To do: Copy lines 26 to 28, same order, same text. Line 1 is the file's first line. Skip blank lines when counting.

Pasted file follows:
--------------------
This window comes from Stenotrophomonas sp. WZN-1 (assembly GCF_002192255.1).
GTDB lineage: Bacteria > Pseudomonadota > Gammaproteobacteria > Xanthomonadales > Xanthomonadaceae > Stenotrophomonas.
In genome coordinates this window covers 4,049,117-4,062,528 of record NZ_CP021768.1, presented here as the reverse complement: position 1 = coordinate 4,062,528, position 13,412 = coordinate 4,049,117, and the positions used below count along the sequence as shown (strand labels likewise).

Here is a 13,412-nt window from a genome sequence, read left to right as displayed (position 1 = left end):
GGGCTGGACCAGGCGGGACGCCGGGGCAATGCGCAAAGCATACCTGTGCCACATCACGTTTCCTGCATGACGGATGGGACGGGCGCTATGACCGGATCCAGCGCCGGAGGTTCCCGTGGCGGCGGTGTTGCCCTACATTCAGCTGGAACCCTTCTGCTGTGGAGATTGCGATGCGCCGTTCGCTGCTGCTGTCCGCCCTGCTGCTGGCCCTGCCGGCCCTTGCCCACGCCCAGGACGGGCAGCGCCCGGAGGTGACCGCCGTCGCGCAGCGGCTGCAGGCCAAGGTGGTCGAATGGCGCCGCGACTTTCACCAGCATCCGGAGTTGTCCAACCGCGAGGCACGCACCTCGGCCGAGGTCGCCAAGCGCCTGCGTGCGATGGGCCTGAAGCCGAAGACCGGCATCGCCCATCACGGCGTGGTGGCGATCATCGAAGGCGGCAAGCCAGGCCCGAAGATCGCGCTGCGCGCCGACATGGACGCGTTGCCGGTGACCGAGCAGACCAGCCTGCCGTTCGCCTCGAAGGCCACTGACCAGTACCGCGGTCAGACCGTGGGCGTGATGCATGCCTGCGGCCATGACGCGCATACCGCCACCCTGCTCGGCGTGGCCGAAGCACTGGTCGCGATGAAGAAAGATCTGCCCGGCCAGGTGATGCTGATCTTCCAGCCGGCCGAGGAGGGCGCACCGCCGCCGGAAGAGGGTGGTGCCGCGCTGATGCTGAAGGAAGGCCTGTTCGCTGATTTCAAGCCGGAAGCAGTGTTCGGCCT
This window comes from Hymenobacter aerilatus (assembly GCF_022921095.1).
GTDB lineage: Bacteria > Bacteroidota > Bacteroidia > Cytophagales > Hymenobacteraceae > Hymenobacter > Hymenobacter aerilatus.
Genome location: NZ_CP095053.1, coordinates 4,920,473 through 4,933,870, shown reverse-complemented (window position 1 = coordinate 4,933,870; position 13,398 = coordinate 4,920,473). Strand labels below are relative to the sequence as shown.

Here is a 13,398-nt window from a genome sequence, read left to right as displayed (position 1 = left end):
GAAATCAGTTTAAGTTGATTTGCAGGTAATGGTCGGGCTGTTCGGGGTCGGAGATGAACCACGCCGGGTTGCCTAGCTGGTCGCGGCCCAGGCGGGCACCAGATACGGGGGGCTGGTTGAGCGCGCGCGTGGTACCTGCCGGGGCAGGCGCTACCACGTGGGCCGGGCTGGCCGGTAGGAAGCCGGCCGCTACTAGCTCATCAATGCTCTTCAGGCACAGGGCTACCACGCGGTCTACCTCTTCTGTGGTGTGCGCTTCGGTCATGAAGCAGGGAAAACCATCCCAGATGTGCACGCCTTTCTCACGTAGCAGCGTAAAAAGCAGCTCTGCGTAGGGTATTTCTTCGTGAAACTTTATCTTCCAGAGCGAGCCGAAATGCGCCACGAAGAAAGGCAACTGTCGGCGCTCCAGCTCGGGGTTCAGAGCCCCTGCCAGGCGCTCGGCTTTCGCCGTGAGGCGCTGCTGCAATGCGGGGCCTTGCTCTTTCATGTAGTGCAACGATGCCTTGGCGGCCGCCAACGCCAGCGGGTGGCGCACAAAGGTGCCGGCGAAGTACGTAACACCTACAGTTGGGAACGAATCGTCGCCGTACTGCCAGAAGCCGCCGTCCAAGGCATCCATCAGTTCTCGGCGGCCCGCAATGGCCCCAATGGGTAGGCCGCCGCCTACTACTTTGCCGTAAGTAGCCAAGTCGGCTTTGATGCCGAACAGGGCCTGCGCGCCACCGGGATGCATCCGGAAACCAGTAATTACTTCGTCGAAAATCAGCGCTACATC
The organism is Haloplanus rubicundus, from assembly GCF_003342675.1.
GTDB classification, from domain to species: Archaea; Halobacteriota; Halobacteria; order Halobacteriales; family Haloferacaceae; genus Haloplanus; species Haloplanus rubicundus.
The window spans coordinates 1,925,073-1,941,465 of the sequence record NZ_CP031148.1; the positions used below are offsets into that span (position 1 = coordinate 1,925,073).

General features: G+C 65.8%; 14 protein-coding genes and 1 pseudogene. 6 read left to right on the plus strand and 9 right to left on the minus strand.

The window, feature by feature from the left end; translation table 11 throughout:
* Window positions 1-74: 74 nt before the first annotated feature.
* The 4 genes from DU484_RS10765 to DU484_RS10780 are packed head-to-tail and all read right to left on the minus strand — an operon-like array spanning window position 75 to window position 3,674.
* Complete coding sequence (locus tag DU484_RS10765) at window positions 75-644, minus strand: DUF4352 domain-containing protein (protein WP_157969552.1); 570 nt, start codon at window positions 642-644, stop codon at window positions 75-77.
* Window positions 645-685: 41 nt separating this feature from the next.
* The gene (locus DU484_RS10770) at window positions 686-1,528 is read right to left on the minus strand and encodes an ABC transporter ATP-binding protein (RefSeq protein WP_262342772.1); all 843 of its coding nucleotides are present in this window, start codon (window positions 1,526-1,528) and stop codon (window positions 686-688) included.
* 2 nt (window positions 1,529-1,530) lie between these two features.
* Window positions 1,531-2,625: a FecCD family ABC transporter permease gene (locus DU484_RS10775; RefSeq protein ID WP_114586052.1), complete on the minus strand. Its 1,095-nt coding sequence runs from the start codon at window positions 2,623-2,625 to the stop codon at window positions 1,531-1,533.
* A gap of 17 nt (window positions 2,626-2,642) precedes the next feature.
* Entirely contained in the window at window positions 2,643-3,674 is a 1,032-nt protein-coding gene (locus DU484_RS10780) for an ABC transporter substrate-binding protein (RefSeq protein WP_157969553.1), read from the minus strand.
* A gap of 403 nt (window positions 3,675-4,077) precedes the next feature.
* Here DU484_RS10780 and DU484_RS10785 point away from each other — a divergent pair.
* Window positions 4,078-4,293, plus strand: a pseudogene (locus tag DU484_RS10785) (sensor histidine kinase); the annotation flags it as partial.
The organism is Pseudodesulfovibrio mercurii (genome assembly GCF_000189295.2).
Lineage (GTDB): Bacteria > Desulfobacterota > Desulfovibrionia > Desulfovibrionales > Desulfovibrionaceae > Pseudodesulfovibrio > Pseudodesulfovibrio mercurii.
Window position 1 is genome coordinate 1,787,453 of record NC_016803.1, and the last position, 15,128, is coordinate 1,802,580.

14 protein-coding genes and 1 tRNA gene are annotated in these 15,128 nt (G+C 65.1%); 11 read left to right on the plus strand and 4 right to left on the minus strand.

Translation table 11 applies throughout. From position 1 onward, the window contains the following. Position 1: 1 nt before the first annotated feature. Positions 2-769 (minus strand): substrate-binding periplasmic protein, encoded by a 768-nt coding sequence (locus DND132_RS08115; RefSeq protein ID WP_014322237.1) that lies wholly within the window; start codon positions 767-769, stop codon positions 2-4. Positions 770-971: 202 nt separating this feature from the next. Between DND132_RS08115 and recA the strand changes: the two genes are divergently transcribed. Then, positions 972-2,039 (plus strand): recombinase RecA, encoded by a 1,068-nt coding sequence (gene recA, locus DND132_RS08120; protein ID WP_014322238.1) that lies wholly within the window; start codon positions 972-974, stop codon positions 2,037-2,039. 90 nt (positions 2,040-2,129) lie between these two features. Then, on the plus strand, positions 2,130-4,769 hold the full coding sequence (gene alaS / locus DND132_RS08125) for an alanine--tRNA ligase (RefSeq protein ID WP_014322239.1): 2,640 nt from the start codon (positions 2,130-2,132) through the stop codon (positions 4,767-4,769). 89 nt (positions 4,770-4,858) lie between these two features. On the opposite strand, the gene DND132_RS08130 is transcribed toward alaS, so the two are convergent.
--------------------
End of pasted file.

* Here DU484_RS10780 and DU484_RS10785 point away from each other — a divergent pair.
* Window positions 4,078-4,293, plus strand: a pseudogene (locus tag DU484_RS10785) (sensor histidine kinase); the annotation flags it as partial.
The organism is Pseudodesulfovibrio mercurii (genome assembly GCF_000189295.2).